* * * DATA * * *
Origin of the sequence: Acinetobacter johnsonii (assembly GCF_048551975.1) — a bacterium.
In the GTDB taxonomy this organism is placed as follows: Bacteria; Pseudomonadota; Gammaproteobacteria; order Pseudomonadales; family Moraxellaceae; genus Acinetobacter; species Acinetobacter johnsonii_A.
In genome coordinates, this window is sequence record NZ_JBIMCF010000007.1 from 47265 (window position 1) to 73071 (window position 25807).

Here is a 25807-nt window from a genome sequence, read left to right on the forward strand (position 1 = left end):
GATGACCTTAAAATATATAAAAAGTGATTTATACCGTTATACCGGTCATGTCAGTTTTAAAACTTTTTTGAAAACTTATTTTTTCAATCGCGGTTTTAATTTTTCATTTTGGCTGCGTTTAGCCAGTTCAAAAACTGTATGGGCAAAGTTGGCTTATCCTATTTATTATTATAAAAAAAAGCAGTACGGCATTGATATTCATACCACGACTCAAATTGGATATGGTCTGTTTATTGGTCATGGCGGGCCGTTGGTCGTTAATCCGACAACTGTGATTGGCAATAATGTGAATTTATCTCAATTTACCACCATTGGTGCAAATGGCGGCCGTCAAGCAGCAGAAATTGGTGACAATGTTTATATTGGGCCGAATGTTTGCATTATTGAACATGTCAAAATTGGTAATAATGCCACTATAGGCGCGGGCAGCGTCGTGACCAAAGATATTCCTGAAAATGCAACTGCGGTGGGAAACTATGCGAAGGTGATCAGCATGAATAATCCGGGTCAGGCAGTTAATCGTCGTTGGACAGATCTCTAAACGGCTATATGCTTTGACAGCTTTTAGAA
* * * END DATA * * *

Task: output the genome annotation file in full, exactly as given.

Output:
Origin of the sequence: Acinetobacter johnsonii (assembly GCF_048551975.1) — a bacterium.
In the GTDB taxonomy this organism is placed as follows: Bacteria; Pseudomonadota; Gammaproteobacteria; order Pseudomonadales; family Moraxellaceae; genus Acinetobacter; species Acinetobacter johnsonii_A.
In genome coordinates, this window is sequence record NZ_JBIMCF010000007.1 from 47265 (window position 1) to 73071 (window position 25807).

Here is a 25807-nt window from a genome sequence, read left to right on the forward strand (position 1 = left end):
GATGACCTTAAAATATATAAAAAGTGATTTATACCGTTATACCGGTCATGTCAGTTTTAAAACTTTTTTGAAAACTTATTTTTTCAATCGCGGTTTTAATTTTTCATTTTGGCTGCGTTTAGCCAGTTCAAAAACTGTATGGGCAAAGTTGGCTTATCCTATTTATTATTATAAAAAAAAGCAGTACGGCATTGATATTCATACCACGACTCAAATTGGATATGGTCTGTTTATTGGTCATGGCGGGCCGTTGGTCGTTAATCCGACAACTGTGATTGGCAATAATGTGAATTTATCTCAATTTACCACCATTGGTGCAAATGGCGGCCGTCAAGCAGCAGAAATTGGTGACAATGTTTATATTGGGCCGAATGTTTGCATTATTGAACATGTCAAAATTGGTAATAATGCCACTATAGGCGCGGGCAGCGTCGTGACCAAAGATATTCCTGAAAATGCAACTGCGGTGGGAAACTATGCGAAGGTGATCAGCATGAATAATCCGGGTCAGGCAGTTAATCGTCGTTGGACAGATCTCTAAACGGCTATATGCTTTGACAGCTTTTAGAA